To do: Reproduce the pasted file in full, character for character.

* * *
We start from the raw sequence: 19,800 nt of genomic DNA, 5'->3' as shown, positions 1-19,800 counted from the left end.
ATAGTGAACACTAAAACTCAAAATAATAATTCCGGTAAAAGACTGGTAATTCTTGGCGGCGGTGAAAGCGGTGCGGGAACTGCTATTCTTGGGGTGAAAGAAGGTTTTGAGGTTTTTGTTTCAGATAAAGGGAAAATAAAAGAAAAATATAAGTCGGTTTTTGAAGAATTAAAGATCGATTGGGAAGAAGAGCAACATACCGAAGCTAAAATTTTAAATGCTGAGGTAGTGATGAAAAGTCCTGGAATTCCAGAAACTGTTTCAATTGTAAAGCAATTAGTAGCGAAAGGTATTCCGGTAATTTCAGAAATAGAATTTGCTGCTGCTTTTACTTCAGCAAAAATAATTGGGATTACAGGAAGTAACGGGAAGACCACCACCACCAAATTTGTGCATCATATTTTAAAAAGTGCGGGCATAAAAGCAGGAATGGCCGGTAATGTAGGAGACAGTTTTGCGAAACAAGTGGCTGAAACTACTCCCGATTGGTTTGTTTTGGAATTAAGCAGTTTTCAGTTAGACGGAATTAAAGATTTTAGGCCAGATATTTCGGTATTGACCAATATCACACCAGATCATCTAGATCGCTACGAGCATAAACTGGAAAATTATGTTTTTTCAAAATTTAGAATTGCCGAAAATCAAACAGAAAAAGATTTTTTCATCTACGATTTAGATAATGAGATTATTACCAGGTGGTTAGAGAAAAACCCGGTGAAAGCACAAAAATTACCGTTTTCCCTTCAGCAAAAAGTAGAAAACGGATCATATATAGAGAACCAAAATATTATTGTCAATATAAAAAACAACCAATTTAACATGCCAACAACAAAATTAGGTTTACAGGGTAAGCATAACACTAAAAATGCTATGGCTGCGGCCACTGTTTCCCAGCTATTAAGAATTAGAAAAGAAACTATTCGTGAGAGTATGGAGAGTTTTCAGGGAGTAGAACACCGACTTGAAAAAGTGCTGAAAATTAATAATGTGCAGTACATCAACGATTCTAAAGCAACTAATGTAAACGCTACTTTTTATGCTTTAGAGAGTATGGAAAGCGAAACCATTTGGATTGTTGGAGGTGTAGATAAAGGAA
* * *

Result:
We start from the raw sequence: 19,800 nt of genomic DNA, 5'->3' as shown, positions 1-19,800 counted from the left end.
ATAGTGAACACTAAAACTCAAAATAATAATTCCGGTAAAAGACTGGTAATTCTTGGCGGCGGTGAAAGCGGTGCGGGAACTGCTATTCTTGGGGTGAAAGAAGGTTTTGAGGTTTTTGTTTCAGATAAAGGGAAAATAAAAGAAAAATATAAGTCGGTTTTTGAAGAATTAAAGATCGATTGGGAAGAAGAGCAACATACCGAAGCTAAAATTTTAAATGCTGAGGTAGTGATGAAAAGTCCTGGAATTCCAGAAACTGTTTCAATTGTAAAGCAATTAGTAGCGAAAGGTATTCCGGTAATTTCAGAAATAGAATTTGCTGCTGCTTTTACTTCAGCAAAAATAATTGGGATTACAGGAAGTAACGGGAAGACCACCACCACCAAATTTGTGCATCATATTTTAAAAAGTGCGGGCATAAAAGCAGGAATGGCCGGTAATGTAGGAGACAGTTTTGCGAAACAAGTGGCTGAAACTACTCCCGATTGGTTTGTTTTGGAATTAAGCAGTTTTCAGTTAGACGGAATTAAAGATTTTAGGCCAGATATTTCGGTATTGACCAATATCACACCAGATCATCTAGATCGCTACGAGCATAAACTGGAAAATTATGTTTTTTCAAAATTTAGAATTGCCGAAAATCAAACAGAAAAAGATTTTTTCATCTACGATTTAGATAATGAGATTATTACCAGGTGGTTAGAGAAAAACCCGGTGAAAGCACAAAAATTACCGTTTTCCCTTCAGCAAAAAGTAGAAAACGGATCATATATAGAGAACCAAAATATTATTGTCAATATAAAAAACAACCAATTTAACATGCCAACAACAAAATTAGGTTTACAGGGTAAGCATAACACTAAAAATGCTATGGCTGCGGCCACTGTTTCCCAGCTATTAAGAATTAGAAAAGAAACTATTCGTGAGAGTATGGAGAGTTTTCAGGGAGTAGAACACCGACTTGAAAAAGTGCTGAAAATTAATAATGTGCAGTACATCAACGATTCTAAAGCAACTAATGTAAACGCTACTTTTTATGCTTTAGAGAGTATGGAAAGCGAAACCATTTGGATTGTTGGAGGTGTAGATAAAGGAA